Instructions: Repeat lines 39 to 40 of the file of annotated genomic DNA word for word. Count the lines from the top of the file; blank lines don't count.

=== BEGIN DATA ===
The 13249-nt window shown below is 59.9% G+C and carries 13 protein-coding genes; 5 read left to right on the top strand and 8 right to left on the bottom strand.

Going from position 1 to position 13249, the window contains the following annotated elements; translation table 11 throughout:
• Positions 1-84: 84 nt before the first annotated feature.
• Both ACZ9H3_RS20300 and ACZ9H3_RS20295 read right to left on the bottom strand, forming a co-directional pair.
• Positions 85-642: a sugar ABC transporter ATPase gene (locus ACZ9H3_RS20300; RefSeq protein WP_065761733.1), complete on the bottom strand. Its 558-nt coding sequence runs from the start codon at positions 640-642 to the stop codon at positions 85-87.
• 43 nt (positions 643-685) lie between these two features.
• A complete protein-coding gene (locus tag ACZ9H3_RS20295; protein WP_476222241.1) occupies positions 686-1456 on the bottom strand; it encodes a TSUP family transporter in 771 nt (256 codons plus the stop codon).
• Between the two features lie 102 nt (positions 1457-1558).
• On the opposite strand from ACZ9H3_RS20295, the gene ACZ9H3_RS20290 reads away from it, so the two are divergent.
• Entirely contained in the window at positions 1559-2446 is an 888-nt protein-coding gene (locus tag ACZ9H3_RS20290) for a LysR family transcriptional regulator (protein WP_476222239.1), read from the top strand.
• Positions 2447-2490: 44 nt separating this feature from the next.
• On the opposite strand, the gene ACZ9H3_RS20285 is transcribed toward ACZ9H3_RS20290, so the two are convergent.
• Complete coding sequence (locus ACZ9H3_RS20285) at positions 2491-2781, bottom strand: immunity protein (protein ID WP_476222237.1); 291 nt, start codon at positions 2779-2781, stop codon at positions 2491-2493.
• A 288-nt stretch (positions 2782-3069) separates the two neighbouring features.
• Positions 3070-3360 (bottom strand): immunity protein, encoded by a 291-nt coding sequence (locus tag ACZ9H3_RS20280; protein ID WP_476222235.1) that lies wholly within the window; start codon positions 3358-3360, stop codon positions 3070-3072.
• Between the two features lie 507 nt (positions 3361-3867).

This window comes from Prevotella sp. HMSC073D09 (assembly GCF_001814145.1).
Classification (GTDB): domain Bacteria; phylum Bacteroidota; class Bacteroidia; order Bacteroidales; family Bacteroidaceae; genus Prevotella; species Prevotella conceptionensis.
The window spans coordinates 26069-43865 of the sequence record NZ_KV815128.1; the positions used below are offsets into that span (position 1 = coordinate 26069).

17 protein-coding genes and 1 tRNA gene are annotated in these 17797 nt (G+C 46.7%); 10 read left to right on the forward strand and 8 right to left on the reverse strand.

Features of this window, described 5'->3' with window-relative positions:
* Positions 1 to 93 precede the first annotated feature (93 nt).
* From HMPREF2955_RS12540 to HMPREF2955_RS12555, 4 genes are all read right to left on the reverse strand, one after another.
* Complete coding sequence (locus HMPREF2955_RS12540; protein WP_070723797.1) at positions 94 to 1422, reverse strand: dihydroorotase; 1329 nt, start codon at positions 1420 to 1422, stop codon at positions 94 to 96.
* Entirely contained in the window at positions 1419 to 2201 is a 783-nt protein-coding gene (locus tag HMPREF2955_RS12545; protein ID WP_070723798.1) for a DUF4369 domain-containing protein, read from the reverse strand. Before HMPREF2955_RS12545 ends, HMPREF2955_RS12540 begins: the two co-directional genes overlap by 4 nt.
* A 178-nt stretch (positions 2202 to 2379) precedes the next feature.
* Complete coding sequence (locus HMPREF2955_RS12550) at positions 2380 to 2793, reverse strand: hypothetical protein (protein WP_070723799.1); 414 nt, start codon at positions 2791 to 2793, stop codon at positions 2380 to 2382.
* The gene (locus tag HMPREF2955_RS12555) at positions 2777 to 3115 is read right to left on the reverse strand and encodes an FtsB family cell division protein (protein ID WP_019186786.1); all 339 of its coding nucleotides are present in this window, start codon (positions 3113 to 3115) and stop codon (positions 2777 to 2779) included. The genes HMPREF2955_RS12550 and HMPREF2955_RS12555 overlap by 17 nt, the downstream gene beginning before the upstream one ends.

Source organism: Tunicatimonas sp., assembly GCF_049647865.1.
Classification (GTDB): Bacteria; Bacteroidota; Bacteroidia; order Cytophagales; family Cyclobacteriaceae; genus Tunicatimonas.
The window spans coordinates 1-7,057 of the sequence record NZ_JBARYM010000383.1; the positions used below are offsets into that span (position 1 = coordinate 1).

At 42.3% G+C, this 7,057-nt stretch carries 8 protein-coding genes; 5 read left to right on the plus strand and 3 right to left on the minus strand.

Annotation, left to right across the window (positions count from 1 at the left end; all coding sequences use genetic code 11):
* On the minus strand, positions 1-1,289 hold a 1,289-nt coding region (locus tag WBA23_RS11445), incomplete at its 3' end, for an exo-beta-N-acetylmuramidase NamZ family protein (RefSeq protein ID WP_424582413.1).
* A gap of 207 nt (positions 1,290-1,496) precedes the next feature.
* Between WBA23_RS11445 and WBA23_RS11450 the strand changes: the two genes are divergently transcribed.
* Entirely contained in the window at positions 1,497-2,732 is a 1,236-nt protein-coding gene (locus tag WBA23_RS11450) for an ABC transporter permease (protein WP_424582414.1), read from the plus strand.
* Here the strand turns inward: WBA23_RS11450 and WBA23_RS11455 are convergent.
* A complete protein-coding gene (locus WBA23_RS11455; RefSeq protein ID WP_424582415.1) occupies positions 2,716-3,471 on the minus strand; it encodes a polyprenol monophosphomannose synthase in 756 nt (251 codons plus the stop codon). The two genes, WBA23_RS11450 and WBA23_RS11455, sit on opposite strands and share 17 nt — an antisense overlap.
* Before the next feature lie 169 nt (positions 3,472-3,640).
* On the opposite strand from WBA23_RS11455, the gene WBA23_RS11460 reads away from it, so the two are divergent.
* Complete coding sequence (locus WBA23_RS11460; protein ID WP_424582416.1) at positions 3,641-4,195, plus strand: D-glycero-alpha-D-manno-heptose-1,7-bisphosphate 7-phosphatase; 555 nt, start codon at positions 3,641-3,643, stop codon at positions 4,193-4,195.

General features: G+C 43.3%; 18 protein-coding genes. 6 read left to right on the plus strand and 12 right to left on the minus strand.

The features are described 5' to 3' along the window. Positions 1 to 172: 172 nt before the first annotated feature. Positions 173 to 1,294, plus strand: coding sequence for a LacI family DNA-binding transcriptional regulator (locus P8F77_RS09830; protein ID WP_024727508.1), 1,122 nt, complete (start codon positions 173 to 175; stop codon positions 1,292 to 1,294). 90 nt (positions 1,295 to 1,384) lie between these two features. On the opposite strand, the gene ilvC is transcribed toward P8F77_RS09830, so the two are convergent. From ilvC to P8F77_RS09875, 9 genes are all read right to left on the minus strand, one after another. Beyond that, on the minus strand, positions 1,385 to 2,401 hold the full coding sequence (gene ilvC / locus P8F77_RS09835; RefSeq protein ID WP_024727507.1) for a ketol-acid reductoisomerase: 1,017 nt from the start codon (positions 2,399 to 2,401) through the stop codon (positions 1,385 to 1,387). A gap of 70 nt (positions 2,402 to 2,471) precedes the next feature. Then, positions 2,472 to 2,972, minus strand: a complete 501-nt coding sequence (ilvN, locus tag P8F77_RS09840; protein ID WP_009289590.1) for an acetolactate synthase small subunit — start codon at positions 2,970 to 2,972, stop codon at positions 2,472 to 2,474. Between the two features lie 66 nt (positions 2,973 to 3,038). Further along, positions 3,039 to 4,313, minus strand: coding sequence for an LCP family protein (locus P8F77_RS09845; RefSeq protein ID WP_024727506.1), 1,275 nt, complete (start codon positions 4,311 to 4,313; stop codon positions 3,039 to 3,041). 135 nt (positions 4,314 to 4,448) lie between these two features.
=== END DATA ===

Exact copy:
* A complete protein-coding gene (locus WBA23_RS11455; RefSeq protein ID WP_424582415.1) occupies positions 2,716-3,471 on the minus strand; it encodes a polyprenol monophosphomannose synthase in 756 nt (251 codons plus the stop codon). The two genes, WBA23_RS11450 and WBA23_RS11455, sit on opposite strands and share 17 nt — an antisense overlap.
* Before the next feature lie 169 nt (positions 3,472-3,640).